A more fundamental question than feasibility, however, is whether or not there’s big value in a next technology adoption that takes us beyond Systemverilog. Thus far, my guess is ‘probably not’. I’m old enough to have seen investment in IP portability (i.e. reuse) easily overwhelmed by the overhead and bureaucracy imposed to enable it. Not always, but often. Good intentions over-engineered into VIP with little or no return on the investment. It’s time accept the fact that reuse is not inherently valuable on its own; that it’s not directly proportional to value; that it doesn’t automatically guarantee efficiency, much less productivity. To be blunt, we continue to assume major benefits from reuse while its only guaranteed characteristic is that of diminishing returns. That needs to change.
Practically speaking, portable stimulus does give us an opportunity to overhaul our vision of reuse. I’m skeptical it’ll come out looking any different, but there is a chance. On that note, presently, I’d steer people away from looking at portable stimulus as next technology. Not because I think it’s not ready or because I’m a technology lagard, but because its value as next technology is far from clear.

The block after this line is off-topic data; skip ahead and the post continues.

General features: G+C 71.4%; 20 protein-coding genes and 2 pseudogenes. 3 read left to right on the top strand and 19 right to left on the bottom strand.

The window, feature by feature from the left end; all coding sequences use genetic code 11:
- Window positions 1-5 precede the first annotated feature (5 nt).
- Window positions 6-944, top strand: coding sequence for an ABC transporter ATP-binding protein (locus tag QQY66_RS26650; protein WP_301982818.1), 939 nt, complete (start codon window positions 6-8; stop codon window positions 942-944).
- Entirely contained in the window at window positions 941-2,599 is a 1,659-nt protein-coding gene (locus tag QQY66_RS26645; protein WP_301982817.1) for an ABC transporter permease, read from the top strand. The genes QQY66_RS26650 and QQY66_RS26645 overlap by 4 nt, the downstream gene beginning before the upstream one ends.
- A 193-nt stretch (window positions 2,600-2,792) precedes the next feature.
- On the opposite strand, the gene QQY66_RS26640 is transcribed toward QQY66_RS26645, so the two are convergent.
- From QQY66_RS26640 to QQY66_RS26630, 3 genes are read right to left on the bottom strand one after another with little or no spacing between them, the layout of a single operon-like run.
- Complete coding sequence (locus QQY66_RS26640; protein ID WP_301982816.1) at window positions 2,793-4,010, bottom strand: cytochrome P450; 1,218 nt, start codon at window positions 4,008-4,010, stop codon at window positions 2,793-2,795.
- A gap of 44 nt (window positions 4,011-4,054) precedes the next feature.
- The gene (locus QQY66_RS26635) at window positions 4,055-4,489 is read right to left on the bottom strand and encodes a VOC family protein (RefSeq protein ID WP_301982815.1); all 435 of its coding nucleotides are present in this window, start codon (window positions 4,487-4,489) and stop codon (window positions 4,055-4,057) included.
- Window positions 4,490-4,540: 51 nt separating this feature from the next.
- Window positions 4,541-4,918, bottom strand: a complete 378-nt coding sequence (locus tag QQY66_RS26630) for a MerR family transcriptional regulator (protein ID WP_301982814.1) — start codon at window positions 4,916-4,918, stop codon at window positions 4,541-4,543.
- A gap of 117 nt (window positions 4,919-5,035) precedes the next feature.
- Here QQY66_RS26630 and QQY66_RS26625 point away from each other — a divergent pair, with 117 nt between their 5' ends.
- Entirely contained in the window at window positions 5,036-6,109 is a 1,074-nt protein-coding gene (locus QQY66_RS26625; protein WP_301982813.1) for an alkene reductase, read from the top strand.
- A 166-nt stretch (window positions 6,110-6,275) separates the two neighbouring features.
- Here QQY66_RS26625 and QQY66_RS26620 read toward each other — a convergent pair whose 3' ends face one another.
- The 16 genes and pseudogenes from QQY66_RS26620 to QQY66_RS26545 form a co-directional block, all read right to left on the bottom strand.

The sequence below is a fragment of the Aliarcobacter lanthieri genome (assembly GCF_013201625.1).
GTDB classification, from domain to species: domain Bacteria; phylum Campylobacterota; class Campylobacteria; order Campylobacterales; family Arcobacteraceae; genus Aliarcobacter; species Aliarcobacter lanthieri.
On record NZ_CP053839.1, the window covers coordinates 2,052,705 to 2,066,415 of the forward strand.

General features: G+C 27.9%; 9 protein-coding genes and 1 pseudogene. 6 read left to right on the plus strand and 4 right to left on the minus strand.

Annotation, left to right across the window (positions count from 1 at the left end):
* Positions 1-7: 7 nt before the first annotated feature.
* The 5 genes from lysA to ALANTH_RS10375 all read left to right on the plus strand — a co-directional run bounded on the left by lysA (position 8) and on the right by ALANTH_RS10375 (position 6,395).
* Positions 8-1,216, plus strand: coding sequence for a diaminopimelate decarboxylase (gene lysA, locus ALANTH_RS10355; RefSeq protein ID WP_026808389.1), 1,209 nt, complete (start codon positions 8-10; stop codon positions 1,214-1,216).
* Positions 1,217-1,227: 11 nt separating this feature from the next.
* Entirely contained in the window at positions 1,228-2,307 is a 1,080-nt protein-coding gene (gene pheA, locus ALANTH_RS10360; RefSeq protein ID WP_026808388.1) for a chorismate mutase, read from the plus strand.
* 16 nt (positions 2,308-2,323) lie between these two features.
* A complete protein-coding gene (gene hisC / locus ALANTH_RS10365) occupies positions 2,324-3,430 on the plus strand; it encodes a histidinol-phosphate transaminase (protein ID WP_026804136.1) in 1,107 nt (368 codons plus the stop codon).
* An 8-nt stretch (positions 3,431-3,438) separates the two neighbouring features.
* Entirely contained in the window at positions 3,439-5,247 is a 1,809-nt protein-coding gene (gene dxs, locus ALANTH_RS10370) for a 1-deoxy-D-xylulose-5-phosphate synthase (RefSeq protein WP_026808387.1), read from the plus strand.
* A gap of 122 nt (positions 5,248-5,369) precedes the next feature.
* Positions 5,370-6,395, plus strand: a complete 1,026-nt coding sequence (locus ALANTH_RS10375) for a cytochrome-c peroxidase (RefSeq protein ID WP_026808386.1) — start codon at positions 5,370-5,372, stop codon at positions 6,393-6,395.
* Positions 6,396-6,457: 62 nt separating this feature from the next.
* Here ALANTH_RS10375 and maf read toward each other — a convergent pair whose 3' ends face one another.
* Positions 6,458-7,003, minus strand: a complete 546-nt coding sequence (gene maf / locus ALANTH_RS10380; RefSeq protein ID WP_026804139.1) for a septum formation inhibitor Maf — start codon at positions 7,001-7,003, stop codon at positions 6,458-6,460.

Accelerated coverage closure is an adoption model that complements current verification technology, namely UVM and constrained random. It focuses on replacing and optimizing complex stimulus generation while relying on current current practices for for modeling, checking and coverage infrastructure.
Coverage acceleration is a practical, happy medium approach. I see it as higher value than IP portability because it’s motivated by a more tangible outcome. It requires a much smaller investment than both platform independence and IP portability. Finally, it carries much less risk given the narrower scope. And unique to the coverage acceleration model is that I don’t see it requiring green fields development nor would it impose a heavy architectural burden when used to upgrade a legacy testbench.
To that last point, if I were to use portable stimulus right now, my gut tells me to use it for coverage acceleration with an existing VIP. Given that it essentially involves refactoring stimulus generation-simplify and generalize existing scenarios by porting the complexity toward a more suitable representation-it feels like the right way to get your feet wet.